2013 Prospects in Review: Left Handed Starting Pitchers

Al Messerschmidt

The results of the left handed starting pitchers were a mixed bag this past season.

Catcher
Left Field
Center Field
Right Field
First Base
Third Base

Left Handed Starting Pitcher

The Rays have been among the best in the major leagues at developing southpaws over the past several years, with notable players including David Price, Matt Moore, and Enny Romero. Jake McGee and Alex Torres, two excellent relievers, were both starting pitchers in the minors leagues as well whose power stuff enabled them to successfully transition into the bullpen.

Normally, left handed starting pitchers throw less hard than their right handed counterparts. Most of the good prospects can hurl a good breaking ball (curve or slider), though a few show mastery of the change-up. Since they cause matchup problems with many left handed hitters, which account for the majority of major league batters, a good southpaw is a valuable weapon. Still, left handed pitching prospects have a lower success rate than right handed ones.

8. Enny Romero (22 Y.O. in Double-A, Triple-A, and MLB)
148.1 IP, 2.61 ERA, 3.98 FIP, 6.8 K/9, 4.6 BB/9, 39.2 GB%

Once a helium prospect who captured the attention of prospect followers, Romero has become a post-hype sleeper prospect. A brilliant 2010 in Princeton and Hudson Valley followed by a promising 2011 in Bowling Green caused him to start receiving top 100 attention as his mid-90s fastball and developing breaking ball gave many hope in his future. But Romero struggled in 2012 in Port Charlotte with an ERA of 3.93, a walk rate of 5.4 per nine, and a diminishing strike out rate. However, Romero's 2013 season should give fans some hope that he can still reach his potential.

When looking at his peripherals, it is easy to see why there is plenty of skepticism about Romero. His walk rate once again dropped (6.8 per nine), and though his walk rate also fell, it wasn't exactly in control. However, the ERA and the rate of hits, both of which were excellent, tell a different story. He still has mid-90s velocity, though it can vary from 91-94 in some starts to 93-97 and touching 99 (he has been clocked at 100 several times) in others. His curveball, which stalled in 2012, showed much more promise, either ranging from an average pitch to an unhittable one (it was more along the lines of average in his MLB start). His change-up still lags behind, though it also showed more progress and promise this year. What holds Romero back is his command and pitchability, both of which are far below average. Though he has a good idea of how to attack right handed hitters, he struggles far too much against lefties considering his stuff. This lack of pitching knowledge is probably the main contributor to his mediocre peripherals, which were evident in his major league start (4 Ks and 0 BBs despite allowing only one hit and very little hard contact).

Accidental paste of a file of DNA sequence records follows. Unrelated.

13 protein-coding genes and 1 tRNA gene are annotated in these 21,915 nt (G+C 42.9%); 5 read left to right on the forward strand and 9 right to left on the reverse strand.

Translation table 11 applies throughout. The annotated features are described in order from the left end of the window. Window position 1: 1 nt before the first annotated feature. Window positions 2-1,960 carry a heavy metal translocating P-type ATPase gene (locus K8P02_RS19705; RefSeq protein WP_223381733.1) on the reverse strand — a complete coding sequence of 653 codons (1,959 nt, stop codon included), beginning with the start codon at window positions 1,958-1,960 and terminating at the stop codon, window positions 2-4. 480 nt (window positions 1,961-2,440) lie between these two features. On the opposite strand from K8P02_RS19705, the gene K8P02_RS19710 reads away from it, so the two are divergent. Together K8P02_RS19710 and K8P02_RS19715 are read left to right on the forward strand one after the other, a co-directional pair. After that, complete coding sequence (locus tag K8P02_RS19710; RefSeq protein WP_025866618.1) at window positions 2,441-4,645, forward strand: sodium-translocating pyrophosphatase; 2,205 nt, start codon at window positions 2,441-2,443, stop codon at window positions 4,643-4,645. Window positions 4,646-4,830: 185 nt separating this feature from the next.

11. Blake Snell (20 Y.O. in Class-A)
99 IP, 4.27 ERA, 4.38 FIP, 9.6 K/9, 6.6 BB/9, 51.4 GB%

An excellent statistical season in 2012 with Princeton set the expectations sky high for Blake Snell. In 2013, he failed to meet these expectations. Like many young pitchers, Snell struggled with command. His walk rate ballooned to a very concerning rate while his strikeout rate remained similar. His 13 wild pitches testify to his abysmal command. Additionally, he failed to work deep into games as he racked up high pitch counts.

Although the walk rate may cause many to shy away from Snell, there are still many reasons to have faith in him. So far, he has sown the ability to garner both strikeouts and groundballs. Furthermore, a young pitcher with good stuff having command issues is not unusual, though the severity of his problems is a very big issue. If Snell can get his command and walk rate under control, he profiles as a #3 starter who can pitch many innings.

16. Felipe Rivero (21 Y.O. in Advanced Class-A)
127 IP, 3.40 ERA, 3.88 FIP, 6.4 K/9, 3.7 BB/9, 42.3 GB%.

After receiving little attention for his solid statistics and scouting reports, Rivero looked set to break out in 2013. Instead, he took a step backwards, displaying the first sign of control problems in his professional career and seeing his strikeout rate fall to a sub-standard level. With an arsenal featuring a low-90s fastball that can bump 94-95 mph and a change-up and curve that are both at times above average, Rivero shouldn't struggle to get strikeouts. While him command issues are not as severe as those of someone like Snell's, there still needs to be lots of improvement for him to reach his #3 starter potential.

25. Mike Montgomery (23 Y.O. in Triple-A and Advanced Class-A [rehab])
117.1 IP, 4.83 ERA, 4.35 FIP, 6.7 K/9, 3.9 BB/9, 45.1 GB%.